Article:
diorama


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diorama

1. a miniature three-dimensional scene, in which models of figures are seen against a background
2. a picture made up of illuminated translucent curtains, viewed through an aperture
3. a museum display, as of an animal, of a specimen in its natural setting
4. Films a scene produced by the rearrangement of lighting effects

Diorama

A large painting, or series of paintings, intended for exhibition in a darkened room in a manner that produces an appearance of reality created by optical illusions; a building in which such paintings are exhibited.

Diorama

 

(1) A painting in which an image is reproduced on a specially illuminated translucent material.

(2) A more contemporary use of the word refers to a type of painting in which a filmlike picture, drawn vertically across the inner surface of a semicircular subframe, is combined with an object plane situated in front of it (for example, stage settings, material objects, and various structures). Designed for artificial lighting, large dioramas are set up in specially constructed buildings. In Dioramas, as in panoramas, natural representation (primarily battle scenes) attains great illusory effects. The first diorama was created in 1822 by L. J. Daguerre in Paris; Daguerre’s invention won popular acclaim during the 19th century.

The most significant Soviet diorama is The May 7, 1944, Assault on Mount Sapun. Other dioramas are Assault on Perekop (1961; artists, M. I. Samsonov, M. A. Anan’ev, and V. P. Fel’dman; Central Museum of the Armed Forces of the USSR, Moscow), The Assault of the Ochakov Fortress by Russian Troops in 1788 (1970, artist, M. I. Samsonov; A. V. Suvorov Military and Historical Museum in Ochakov), and The 1905 Uprising in Perm’ (1970; artists E. I. Danilevskii and M. A. Anan’ev; Perm’).

REFERENCE

Petiopavlovskii, V. Iskusstvo panoram i dioram. Kiev, 1965.

diorama

1. A large painting, or a series of paintings, intended for exhibition to spectators in a darkened room in a manner to produce by optical illusions an appearance of reality.
2. A building in which such paintings are exhibited.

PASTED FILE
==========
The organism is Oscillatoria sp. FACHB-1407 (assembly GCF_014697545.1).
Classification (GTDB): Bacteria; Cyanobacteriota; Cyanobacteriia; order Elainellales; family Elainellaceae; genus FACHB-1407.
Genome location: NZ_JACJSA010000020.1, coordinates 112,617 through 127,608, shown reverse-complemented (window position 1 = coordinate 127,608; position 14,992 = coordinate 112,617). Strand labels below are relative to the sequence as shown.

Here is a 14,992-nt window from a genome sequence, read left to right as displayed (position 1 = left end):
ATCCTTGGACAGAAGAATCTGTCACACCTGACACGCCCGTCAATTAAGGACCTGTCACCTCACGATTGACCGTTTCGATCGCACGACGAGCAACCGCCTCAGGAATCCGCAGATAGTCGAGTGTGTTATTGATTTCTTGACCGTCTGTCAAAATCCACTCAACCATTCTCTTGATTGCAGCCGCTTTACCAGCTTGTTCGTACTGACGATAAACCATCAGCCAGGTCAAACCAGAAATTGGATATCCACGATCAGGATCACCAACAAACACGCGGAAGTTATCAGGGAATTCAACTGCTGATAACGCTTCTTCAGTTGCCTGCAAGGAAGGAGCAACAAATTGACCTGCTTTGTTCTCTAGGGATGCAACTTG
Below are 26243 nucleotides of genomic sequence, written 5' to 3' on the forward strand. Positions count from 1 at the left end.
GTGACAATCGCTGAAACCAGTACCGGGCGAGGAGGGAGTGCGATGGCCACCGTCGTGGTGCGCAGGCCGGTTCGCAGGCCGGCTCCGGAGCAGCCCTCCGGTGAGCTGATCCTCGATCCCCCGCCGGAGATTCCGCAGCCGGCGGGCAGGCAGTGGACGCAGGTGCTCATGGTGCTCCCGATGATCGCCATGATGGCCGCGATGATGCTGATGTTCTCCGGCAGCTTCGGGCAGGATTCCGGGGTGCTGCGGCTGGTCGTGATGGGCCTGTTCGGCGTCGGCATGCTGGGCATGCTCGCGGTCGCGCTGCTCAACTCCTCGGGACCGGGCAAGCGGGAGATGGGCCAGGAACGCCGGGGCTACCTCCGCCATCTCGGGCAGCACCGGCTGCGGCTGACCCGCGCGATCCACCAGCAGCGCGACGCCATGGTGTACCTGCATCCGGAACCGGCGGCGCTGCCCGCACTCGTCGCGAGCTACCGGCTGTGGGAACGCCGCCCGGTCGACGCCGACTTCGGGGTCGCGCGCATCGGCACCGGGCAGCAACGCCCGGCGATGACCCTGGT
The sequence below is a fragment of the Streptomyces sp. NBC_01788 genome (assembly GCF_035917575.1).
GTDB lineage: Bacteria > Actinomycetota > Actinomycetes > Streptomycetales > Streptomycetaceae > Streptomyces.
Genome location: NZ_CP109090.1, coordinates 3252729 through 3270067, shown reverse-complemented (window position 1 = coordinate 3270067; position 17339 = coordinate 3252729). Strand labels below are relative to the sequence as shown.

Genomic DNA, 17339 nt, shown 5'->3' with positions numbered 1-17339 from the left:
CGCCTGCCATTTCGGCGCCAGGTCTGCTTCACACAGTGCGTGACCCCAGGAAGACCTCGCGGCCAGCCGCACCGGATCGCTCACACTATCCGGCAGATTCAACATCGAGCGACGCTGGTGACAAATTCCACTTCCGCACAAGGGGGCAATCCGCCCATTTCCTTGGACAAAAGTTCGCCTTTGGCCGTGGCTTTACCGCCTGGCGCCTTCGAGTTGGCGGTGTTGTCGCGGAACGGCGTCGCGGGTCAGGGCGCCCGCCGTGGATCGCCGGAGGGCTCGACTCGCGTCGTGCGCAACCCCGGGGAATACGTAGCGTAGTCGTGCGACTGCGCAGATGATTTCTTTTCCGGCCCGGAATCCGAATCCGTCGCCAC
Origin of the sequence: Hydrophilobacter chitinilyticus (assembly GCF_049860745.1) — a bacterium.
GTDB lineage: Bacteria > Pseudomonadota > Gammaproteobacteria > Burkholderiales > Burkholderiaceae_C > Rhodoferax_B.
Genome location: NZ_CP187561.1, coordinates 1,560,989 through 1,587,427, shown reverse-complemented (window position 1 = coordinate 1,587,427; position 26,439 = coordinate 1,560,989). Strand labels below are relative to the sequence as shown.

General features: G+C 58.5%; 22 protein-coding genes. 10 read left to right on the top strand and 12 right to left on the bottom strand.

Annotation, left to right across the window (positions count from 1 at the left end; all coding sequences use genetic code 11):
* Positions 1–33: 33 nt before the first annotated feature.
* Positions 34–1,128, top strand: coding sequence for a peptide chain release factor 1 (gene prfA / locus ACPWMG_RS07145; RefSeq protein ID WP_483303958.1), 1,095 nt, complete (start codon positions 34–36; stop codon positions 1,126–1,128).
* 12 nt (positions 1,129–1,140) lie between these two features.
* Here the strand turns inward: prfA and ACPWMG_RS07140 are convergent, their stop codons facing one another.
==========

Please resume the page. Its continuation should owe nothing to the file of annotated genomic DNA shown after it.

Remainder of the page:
References in periodicals archive ?
In the diorama, an elderly woman can be seen sitting on 'Toshak', and smoking 'Chilam', while her daughter in law is working on traditional embroidery and singing lullaby to her baby who is sleeping peacefully in traditional cradle called 'Gawra'.
Apart from the diorama, a number of Star Wars themed Hot Toys are also on display including Storm Troopers, Darth Vader and Boba Fett.
Florida officials reluctantly agreed and allowed Temple members to display a diorama depicting an angel falling into a pit of flames.
The artist's most ambitious, if clandestine, dioramas are also her most direct "fashion" shots.
itok=ht7z9oCb) "vaginal battle scene" diorama incorporated her own genitalia.
At the next year's National Farm Toy Show, Jim incorporated the Black 860 into his diorama.
Los modernos no solo dirigen su critica a la taxidermia, sino que pronto extienden su rechazo al diorama mismo: ?
This paper uses an incident in which a diorama was set up at the entrance to the Final Assembly section of the BMW MINI plant near Oxford to anlayse the impact of gender and ethnic identities on cross-cultural management, through the anthropological concept of the 'native category'.
Hierdie reputasie as omgewingsbewuste digter word telkens herbevestig met die verskyning van elke daaropvolgende bundel: Palimpses (1987), By die dinge (1989), Verweerde aardbol (1992), Aves (2002), Plaaslike kennis (2004) en nou ook weer Diorama (2010).
The wolf diorama is set on the southern shore of Gunflint Lake in northern Minnesota, in the middle of a frigid December night.
Meanwhile, the best thing about Easter, for people of all faiths, is the Washington Post's annual Peeps diorama contest.
Mission to the North Atlantic Treaty Organization in Brussels, Kay recently used his miniature soldiers in a diorama he set up at the Wellington Museum in Waterloo, Belgium, that depicts the final minutes of the battle of Waterloo.